You don't have to believe in the cosmic wisdom of cooking from the garden; it's enough to realize that your garden will make you smarter about food. When you stroll the produce section of the supermarket, what you notice about peppers, eggplants, and tomatoes are their differences. But in the garden you notice instead how similar they are. (All three are fruits because we eat the seed pod, but they are also all members of the Solanaceae family.) You notice their stalks, thick and woody but often in need of staking as the fruit ripens and swells; their long, drooping leaves; their five-pointed flowers with five separate stamen. You might also notice they attract the same insects. (Yes, even those pesky bugs can teach us.) By understanding this kinship in the garden, one begins to see how these vegetables can work together in the kitchen. That's how we came up with Polenta Lasagna (page 235), which marries these vegetables in a new way, but in a way that makes sense according to nature. Cooking from the garden has kept our culinary experiments firmly rooted (no pun intended) in a larger reality, and it will do the same for you.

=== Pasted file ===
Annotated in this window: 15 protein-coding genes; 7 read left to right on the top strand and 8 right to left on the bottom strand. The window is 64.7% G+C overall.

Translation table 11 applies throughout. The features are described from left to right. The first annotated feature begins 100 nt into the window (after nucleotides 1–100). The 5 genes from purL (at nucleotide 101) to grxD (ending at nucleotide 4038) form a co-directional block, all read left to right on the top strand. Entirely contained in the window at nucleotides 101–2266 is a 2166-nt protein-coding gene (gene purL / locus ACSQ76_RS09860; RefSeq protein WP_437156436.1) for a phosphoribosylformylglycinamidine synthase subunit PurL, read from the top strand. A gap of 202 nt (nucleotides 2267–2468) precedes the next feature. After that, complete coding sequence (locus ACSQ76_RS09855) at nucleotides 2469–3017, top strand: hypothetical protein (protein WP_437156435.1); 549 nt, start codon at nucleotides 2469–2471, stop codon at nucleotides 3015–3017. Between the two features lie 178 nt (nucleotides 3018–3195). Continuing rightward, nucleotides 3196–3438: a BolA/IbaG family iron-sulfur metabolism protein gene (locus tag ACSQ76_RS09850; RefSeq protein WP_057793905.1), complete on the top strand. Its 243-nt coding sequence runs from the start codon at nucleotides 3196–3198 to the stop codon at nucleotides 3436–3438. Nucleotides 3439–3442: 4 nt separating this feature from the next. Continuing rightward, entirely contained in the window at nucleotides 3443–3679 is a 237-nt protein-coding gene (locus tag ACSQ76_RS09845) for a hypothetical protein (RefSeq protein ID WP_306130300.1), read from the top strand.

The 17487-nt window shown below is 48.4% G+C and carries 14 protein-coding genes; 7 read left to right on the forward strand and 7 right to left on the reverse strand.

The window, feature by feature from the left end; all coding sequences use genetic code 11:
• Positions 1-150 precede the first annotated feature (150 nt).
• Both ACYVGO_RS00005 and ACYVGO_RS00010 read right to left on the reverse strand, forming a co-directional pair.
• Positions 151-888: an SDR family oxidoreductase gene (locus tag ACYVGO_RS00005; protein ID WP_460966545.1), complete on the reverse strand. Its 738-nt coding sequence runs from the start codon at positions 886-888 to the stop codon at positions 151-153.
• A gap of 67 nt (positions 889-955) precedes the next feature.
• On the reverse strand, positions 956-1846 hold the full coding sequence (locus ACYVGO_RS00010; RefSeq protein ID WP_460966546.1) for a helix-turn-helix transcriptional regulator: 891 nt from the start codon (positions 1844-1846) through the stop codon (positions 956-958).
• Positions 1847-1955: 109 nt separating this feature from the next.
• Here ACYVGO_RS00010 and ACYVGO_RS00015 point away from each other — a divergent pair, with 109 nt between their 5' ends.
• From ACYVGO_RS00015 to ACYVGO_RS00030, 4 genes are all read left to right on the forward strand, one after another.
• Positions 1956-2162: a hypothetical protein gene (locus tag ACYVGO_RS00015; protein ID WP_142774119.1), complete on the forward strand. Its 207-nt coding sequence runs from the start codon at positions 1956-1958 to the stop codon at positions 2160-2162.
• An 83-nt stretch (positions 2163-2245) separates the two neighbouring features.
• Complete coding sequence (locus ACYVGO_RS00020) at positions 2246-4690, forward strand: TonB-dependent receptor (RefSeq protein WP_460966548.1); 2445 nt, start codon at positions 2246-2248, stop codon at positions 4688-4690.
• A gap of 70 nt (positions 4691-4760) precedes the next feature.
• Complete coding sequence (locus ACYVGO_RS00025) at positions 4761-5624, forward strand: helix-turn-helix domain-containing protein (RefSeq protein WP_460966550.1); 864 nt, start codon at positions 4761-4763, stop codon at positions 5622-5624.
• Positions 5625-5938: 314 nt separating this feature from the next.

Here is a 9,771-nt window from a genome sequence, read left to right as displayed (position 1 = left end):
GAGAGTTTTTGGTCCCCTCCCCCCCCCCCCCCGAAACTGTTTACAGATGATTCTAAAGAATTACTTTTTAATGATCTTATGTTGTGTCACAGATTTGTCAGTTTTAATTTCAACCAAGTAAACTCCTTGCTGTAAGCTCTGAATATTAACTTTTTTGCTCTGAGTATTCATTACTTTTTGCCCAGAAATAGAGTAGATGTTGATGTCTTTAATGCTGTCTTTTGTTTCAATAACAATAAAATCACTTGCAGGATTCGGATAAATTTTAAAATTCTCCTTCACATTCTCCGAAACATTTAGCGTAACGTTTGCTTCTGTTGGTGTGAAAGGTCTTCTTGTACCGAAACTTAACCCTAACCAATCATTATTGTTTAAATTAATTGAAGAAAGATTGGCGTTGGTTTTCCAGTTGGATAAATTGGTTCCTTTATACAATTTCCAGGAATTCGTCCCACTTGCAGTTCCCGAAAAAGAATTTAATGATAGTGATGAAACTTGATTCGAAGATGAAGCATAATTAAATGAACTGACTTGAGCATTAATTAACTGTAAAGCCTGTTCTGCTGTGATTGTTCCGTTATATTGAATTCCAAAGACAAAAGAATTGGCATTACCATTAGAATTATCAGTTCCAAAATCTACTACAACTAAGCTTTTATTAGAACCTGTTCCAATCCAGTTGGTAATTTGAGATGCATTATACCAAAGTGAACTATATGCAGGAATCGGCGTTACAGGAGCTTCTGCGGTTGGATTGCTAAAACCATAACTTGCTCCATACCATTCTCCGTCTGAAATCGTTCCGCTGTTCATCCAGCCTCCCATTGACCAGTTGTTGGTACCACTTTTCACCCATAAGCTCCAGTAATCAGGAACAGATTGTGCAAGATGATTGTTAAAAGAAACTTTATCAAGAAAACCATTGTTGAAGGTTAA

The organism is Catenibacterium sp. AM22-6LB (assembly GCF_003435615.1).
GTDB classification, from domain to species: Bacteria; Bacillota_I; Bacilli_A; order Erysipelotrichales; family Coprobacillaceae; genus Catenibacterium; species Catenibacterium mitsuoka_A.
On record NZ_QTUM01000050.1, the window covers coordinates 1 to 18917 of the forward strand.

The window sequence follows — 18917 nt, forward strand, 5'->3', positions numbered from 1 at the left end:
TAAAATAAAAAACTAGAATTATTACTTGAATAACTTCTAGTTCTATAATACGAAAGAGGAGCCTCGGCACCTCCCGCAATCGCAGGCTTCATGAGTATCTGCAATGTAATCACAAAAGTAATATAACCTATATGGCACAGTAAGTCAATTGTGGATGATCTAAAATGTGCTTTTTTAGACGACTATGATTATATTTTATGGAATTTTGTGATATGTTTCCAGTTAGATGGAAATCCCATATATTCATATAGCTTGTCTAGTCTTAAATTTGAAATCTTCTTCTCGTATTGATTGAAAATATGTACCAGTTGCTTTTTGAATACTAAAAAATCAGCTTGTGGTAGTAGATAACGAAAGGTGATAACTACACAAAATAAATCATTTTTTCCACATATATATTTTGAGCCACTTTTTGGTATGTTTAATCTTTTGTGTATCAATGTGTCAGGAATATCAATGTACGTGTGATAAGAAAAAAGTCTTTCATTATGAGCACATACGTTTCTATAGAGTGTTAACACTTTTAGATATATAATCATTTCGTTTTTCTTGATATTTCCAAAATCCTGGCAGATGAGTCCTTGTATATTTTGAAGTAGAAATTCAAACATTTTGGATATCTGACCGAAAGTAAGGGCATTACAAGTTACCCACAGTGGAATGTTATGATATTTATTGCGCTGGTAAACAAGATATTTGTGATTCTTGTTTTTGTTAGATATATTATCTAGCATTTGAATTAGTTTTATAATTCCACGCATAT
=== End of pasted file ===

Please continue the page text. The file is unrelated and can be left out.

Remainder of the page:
We hadn't planned on being pioneers in a culinary wilderness, much less garden-club tour guides. Yet the harder we worked at creating our own food supply, the deeper kinship we felt with the colonial homesteaders who had built our farmhouse and cleared the land. As is so often the case, what began as a problem turned into a blessing. Self-sufficiency became our link to the past and began to inform every aspect of Arrows.

While we had always made abundant use of fresh herbs in our cooking, once we started gardening, herbs took center stage -- in part because they were there. The truth is you're not going to run to the supermarket for a sprig of rosemary. But when you have rosemary -- and mint, chervil, oregano, parsley, thyme, cilantro, basil, and sage -- growing outside your kitchen door, you will find ways to use them every day.